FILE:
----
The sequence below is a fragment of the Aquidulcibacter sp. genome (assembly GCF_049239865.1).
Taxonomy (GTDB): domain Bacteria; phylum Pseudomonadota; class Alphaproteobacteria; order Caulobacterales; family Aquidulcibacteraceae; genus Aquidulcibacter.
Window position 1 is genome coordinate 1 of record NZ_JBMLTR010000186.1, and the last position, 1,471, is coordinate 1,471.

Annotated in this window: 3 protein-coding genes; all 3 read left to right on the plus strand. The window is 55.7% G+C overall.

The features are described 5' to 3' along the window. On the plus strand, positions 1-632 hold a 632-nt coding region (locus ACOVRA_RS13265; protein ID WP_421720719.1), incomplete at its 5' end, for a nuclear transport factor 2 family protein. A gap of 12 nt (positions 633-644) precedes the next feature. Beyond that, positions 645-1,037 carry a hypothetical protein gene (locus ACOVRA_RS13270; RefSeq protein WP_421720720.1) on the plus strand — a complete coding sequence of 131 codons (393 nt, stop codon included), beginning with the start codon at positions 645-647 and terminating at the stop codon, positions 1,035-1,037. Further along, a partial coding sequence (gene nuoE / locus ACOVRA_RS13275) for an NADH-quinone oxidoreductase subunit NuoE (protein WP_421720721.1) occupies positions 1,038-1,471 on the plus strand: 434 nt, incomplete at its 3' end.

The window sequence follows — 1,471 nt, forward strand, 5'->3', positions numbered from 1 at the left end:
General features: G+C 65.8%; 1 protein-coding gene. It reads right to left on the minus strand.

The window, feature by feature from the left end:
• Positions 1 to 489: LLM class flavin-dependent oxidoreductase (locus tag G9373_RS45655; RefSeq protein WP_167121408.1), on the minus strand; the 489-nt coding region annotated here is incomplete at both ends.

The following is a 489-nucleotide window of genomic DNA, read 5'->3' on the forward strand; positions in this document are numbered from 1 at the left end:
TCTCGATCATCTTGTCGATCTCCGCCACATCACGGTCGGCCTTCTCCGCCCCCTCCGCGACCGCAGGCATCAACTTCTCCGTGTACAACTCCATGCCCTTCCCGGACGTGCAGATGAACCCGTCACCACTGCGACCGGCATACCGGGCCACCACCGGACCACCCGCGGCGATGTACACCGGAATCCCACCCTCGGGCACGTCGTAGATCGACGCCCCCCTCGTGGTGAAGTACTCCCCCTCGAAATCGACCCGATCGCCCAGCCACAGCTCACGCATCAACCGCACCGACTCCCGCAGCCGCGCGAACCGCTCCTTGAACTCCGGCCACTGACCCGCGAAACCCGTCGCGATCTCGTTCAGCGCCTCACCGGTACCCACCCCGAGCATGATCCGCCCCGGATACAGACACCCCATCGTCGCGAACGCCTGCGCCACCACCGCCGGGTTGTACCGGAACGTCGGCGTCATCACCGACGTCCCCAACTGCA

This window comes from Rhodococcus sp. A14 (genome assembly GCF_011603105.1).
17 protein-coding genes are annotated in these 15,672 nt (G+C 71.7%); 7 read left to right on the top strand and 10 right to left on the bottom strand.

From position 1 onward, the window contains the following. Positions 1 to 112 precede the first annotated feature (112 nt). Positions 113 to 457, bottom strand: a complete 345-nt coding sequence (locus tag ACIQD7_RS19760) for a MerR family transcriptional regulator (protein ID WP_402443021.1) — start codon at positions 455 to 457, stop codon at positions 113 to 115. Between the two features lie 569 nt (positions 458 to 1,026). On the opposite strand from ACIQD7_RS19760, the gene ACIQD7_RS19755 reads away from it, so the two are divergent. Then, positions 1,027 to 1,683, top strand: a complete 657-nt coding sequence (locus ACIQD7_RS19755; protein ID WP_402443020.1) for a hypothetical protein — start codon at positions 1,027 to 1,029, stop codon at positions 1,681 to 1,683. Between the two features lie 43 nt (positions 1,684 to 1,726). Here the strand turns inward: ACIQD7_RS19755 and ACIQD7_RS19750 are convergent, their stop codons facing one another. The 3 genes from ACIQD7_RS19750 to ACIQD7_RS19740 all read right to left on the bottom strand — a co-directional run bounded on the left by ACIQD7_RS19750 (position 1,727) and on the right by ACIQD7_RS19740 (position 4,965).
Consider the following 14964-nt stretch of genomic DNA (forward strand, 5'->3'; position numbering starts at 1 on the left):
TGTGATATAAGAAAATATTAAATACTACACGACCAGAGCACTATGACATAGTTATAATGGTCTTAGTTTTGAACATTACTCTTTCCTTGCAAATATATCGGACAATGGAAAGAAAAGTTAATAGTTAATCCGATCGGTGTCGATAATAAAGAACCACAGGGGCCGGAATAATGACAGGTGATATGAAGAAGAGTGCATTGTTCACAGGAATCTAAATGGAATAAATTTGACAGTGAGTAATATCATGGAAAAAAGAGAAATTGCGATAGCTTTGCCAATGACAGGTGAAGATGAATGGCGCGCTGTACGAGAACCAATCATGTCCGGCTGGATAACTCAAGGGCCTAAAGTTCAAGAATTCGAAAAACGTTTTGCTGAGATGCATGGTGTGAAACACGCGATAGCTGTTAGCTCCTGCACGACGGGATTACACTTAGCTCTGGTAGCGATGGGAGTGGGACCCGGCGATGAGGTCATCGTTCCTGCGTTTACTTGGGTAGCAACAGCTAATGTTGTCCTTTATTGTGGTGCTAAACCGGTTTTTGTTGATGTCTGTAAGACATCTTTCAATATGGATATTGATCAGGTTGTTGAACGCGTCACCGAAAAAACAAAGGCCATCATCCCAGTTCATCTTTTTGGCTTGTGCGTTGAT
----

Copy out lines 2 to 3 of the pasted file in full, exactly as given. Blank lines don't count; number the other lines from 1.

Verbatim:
Taxonomy (GTDB): domain Bacteria; phylum Pseudomonadota; class Alphaproteobacteria; order Caulobacterales; family Aquidulcibacteraceae; genus Aquidulcibacter.
Window position 1 is genome coordinate 1 of record NZ_JBMLTR010000186.1, and the last position, 1,471, is coordinate 1,471.